A few months after I came out, I was standing in the middle of a huge record store in London when suddenly a video overhead caught my eye. It was Madonna -- who this week releases her 13th studio album, Rebel Heart - performing what was then her latest single, "4 Minutes."
I never listened to pop until college, so it was that Madonna, age 49, to whom I was first introduced. Her persona was improbable then, and today -- at age 56 -- is even more so. A woman that age who's often the fittest and most provocatively dressed person in the room, not to mention the one with the hottest boyfriend? Wow.
I've always felt Madonna's appear to the gay community was about more than her dance hits and shirtless dancers. Today, more than ever, I think it has something to do with what her life has to say about aging, health and wellness.
By traditional, heterosexual, cisgender standards, good health is defined in terms of one's gendered role in perpetuating the species through procreation. The picture of health for men and women is inexorably tied to our notions of what a man or a woman "should be." Men should be big and strong (even if they have a bit of a gut) rather than super lean ("too skinny") or super toned and waxed ("too concerned with his looks"). Women, in contrast, should either be supermodel thin or maybe curvy, but never muscular -- and certainly not more athletic than their man.
Madonna, of course, has shattered these stereotypes by working her ass off to have better biceps and legs than most women or men you'll see at the gym. Much of our society resents her for it.
And that rejection of her look isn't just because people find it unattractive for a woman, but especially for a woman of her age. I think it's in part because our society increasingly values living as long as possible over actually living well; they think Madonna should settle for looking like an average 56-year-old and focus on living to reach 90, not on living for now. Her motivation for being healthy -- to retain her status as a sex symbol and a top-notch dancer -- is seen as unhealthy and unnatural for a mother who should be more dedicated to her kids.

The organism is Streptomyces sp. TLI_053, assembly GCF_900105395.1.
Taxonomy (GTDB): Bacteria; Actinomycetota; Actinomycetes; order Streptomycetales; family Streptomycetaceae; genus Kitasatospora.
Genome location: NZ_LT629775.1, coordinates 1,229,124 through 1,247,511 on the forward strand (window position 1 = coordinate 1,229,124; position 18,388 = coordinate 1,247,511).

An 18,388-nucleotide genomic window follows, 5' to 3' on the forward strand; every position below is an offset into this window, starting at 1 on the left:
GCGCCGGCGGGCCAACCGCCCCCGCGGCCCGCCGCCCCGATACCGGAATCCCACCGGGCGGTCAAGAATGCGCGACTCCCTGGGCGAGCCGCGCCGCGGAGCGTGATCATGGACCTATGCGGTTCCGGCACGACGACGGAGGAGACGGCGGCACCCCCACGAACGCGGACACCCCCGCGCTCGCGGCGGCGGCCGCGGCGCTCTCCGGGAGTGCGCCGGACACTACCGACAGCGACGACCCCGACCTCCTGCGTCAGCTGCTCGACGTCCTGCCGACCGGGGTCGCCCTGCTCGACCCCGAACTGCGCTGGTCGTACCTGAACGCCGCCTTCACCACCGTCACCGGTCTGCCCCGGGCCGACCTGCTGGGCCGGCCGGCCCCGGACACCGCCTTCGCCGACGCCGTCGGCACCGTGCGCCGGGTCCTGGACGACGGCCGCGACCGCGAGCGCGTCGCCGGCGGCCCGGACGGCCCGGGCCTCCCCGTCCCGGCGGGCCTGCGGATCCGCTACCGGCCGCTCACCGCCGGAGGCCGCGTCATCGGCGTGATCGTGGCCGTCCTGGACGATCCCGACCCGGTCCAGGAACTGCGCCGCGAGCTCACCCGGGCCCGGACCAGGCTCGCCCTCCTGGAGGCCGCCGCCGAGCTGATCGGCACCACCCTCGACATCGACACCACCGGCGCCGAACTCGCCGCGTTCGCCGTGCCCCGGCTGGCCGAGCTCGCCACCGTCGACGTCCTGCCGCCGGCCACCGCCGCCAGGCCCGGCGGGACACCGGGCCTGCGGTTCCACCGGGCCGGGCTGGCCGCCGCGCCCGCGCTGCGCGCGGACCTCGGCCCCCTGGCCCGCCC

In other words, Madonna doesn't just offend because of how she looks, but because it is indicative of her rejection of traditional values of health and wellness.
The queer community often clashes with these values, too, because often we do not conform with the multi-generational family model that has dominated social structure for millennia. We don't necessarily face the traditional milestones of monogamous pairing, biological procreation and growing old within that family unit. And the health choices queer people make -- from going on PrEP to taking hormones to seeing a therapist to hitting the gym -- are often questioned or outright rejected by those with narrow views.
At the risk of physically turning into a cliché, I'll admit that no one has helped me be true to myself more than Madonna. When she came to DC two years ago, I made plans to see her alone. My friends, who knew me as someone who wouldn't dance or talk to guys in a club, thought I was doomed. But I wore something silly and provocative, danced my heart out to the opening act and inadvertently flirted with her assistant. I got moved to the front row and had the best night of my life.
I don't think I've ever lived more genuinely than I did there in front of her stage. And isn't that what wellness is all about?
Madonna's longevity has never simply been a matter of sticking around forever. It's about defining success for herself and going after life full-force and without apology. And faced with rejection over her body, her pursuit of youthfulness and her pursuit of younger men, she hasn't given up today at 56 and probably won't tomorrow, either.
Instead, as the Queen herself says in her latest single, she's "gonna carry on." And maybe inspire a few of us, too.
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